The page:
Amendment No. 32 Offered by Mrs. Emerson Mrs. EMERSON. Mr. Chairman, I offer an amendment. [[Page H4477]] The CHAIRMAN. The Clerk will designate the amendment. The text of the amendment is as follows: Part A amendment No. 32 offered by Mrs. Emerson: Add at the end the following: SEC. ____. SENSE OF THE CONGRESS WITH REGARD TO VIOLENCE AND THE ENTERTAINMENT INDUSTRY. (a) Findings.--Congress makes the following findings: (1) Incidents of tragic school violence have risen over the past few years. (2) Our children are being desensitized by the increase of gun violence shown on television, movies, and video games. (3) According to the American Medical Association, by the time an average child reaches age 18, he or she has witnessed more than 200,000 acts of violence on television, including 16,000 murders. (4) Children who listen to explicit music lyrics, play video ``killing'' games, or go to violent action movies get further brainwashed into thinking that violence is socially acceptable and without consequence. (5) No industry does more to glorify gun violence than some elements of the motion picture industry. (6) Children are particularly susceptible to the influence of violent subject matter. (7) The entertainment industry uses wanton violence in its advertising campaigns directed at young people. (8) Alternatives should be developed and considered to discourage the exposure of children to violent subject matter. (b) Sense of Congress.--It is the sense of the Congress that the entertainment industry-- (1) has been irresponsible in the development of its products and the marketing of those products to America's youth; (2) must recognize the power and influence it has over the behavior of our Nation's youth; and (3) must do everything in its power to stop these portrayals of pointless acts of brutality by immediately eliminating gratuitous violence in movies, television, music, and video games. The CHAIRMAN. Pursuant to House Resolution 209, the gentlewoman from Missouri (Mrs. Emerson) and a Member opposed each will control 20 minutes. The Chair recognizes the gentlewoman from Missouri (Mrs. Emerson). Mrs. EMERSON. Mr. Chairman, I yield myself such time as I may consume. Mr. Chairman, I think it is interesting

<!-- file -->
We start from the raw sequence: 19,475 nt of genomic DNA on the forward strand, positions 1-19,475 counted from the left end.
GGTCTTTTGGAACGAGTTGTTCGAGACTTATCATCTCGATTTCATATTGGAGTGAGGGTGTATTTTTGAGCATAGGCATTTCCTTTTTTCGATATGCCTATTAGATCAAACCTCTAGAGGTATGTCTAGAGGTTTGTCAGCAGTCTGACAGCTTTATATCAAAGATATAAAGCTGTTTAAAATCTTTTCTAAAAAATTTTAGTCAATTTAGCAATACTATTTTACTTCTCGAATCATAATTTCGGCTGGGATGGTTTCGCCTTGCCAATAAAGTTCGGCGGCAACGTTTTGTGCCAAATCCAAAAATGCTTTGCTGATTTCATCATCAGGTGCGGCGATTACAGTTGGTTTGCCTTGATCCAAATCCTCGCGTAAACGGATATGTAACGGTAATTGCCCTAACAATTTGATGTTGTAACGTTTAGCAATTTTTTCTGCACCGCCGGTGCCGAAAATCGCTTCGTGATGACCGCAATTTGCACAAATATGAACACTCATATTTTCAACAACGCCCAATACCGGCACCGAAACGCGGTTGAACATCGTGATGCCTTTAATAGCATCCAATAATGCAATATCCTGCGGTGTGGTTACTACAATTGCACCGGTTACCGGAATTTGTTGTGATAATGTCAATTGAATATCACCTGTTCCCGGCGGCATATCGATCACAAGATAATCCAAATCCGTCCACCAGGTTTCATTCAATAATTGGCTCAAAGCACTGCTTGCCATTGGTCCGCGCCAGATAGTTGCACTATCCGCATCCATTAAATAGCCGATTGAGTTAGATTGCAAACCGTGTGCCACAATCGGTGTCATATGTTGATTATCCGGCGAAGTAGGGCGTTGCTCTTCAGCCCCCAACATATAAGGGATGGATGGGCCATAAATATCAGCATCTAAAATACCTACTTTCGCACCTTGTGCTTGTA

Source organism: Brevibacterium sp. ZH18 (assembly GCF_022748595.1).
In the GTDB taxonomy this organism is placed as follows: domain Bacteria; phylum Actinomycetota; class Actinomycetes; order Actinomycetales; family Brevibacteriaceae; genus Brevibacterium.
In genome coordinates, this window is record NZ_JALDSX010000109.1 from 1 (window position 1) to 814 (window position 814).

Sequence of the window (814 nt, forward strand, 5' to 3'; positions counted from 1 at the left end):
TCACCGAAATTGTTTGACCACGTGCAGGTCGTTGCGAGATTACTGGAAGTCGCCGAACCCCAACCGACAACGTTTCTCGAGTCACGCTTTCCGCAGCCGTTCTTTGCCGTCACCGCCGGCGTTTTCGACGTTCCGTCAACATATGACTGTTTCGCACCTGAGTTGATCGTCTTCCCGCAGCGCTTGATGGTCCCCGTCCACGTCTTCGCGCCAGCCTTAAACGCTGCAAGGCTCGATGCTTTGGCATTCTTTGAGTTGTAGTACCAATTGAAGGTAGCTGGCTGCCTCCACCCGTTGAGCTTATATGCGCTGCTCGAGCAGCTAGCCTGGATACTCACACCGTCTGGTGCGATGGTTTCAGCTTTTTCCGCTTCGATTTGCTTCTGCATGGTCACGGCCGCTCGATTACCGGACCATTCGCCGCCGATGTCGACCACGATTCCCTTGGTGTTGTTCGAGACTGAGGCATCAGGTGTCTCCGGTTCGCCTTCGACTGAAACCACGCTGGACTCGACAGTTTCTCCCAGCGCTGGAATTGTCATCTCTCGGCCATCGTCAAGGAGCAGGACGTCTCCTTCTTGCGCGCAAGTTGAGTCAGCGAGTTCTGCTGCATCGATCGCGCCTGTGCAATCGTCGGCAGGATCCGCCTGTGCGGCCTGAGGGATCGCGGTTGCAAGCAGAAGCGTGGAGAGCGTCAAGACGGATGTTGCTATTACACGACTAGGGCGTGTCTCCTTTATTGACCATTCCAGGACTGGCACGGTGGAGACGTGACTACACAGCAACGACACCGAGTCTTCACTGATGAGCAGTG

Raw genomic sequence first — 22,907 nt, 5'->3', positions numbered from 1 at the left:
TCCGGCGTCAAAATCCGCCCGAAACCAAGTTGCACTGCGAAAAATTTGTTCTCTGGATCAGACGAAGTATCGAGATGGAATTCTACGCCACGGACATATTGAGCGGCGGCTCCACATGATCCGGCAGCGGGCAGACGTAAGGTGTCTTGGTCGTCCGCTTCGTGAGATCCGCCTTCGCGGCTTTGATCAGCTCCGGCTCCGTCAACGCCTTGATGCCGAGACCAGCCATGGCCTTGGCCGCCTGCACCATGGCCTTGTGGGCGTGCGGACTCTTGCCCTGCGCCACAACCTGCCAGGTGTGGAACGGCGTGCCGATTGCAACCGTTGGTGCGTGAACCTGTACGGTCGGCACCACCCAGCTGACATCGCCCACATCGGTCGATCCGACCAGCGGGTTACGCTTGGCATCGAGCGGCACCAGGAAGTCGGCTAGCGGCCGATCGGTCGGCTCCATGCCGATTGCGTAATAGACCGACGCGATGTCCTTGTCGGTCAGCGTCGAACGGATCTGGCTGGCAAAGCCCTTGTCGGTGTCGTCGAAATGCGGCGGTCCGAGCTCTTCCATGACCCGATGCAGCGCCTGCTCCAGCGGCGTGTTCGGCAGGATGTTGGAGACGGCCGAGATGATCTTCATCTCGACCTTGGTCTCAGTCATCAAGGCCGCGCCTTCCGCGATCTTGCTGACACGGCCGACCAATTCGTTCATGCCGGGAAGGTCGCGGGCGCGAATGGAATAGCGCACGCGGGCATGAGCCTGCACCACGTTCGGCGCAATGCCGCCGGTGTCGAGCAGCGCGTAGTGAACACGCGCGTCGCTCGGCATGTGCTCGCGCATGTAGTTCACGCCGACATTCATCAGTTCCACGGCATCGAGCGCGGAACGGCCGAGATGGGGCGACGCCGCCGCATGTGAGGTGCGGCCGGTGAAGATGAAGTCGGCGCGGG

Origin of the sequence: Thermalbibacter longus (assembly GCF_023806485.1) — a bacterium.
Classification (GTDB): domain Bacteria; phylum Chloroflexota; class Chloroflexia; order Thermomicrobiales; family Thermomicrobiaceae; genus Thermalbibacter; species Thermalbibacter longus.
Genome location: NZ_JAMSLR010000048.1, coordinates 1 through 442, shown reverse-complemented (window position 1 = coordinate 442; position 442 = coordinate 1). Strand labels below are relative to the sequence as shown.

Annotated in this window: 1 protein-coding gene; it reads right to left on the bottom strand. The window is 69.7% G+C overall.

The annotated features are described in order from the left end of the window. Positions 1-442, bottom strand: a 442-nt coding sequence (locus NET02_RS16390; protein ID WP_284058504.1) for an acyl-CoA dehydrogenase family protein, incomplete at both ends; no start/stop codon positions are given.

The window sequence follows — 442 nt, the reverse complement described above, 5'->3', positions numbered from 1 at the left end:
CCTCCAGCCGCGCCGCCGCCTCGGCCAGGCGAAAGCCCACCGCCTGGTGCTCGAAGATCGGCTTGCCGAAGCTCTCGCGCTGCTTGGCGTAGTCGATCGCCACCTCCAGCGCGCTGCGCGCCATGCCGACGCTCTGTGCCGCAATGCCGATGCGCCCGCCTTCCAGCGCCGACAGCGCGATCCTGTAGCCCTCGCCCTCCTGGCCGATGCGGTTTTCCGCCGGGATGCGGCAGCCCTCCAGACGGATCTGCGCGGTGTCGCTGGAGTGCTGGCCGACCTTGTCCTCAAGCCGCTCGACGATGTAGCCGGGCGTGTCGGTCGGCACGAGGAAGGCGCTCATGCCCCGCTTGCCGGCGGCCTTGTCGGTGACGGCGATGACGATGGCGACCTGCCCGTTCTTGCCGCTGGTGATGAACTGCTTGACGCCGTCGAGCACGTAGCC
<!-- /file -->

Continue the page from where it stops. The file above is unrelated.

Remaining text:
to note that Leslie Moonves, the President of CBS television, recently said that while it is not fair to blame the media for the rampage at Columbine, anyone who thinks the media has nothing to do with this is an idiot. I think Mr. Moonves' comment really sums up why we are offering this amendment today. We have heard a lot about gun shows, pawn shops and ammo clips over the months since the violence at Columbine. We have been told that if we tweak the law a little bit here, or add a new provision to make something else illegal, somehow people who recklessly and purposely gun down others in cold blood will not do it. Thirty years ago, we had very few gun laws and surprisingly no high school shooting sprees to report every few days or weeks or months, but 30 years ago we also had stricter discipline in schools. School officials did not worry about lawsuits if they expelled a violent child, and parents exerted more control and discipline over their children. They were not afraid to say no to their kids. Now we have a new gun law every year. We have school officials who are afraid of being sued and we have a Federal law which seems designed to keep violent kids in classrooms, not out of them. We have an industry that in the name of entertainment produces images of violence that are so graphic and at a pace that makes one dizzy. Why is anyone surprised that in these modern days that some students plan mass murders instead of graduation parties? I stand here not just as a Member of Congress, I stand here as a mother who is deeply, deeply concerned about the safety and well-being of my children. {time} 1030 I stand here as a neighbor and as a parent of a high school junior who is concerned about the safety and the well-being of my neighbors' kids and my daughter's friends. The tragedy at Columbine High School and the violence close to schools and close to my district in Paducah, Kentucky, and in Jonesboro, Arkansas, should be a real wake-up call for all of us. We have got to work together. We have got to work together to give back families a sense of security and control over their own lives. That is what our amendment to the juvenile justice bill seeks to do. It seeks to generate a serious dialogue in our Nation about the negative images that our children are exposed to when they watch television, when they go to the movies, when they play video games, and when they listen to CDs. This dialogue needs to take place in our homes, in our communities; yes, it also needs to take place in the Halls of Congress. Specifically, our amendment calls on the entertainment industry to recognize the power and the influence it has over our Nation's youth. We ask that the industry does everything in its power to eliminate gratuitous acts of violence in movies, on television, in music lyrics, and in video games.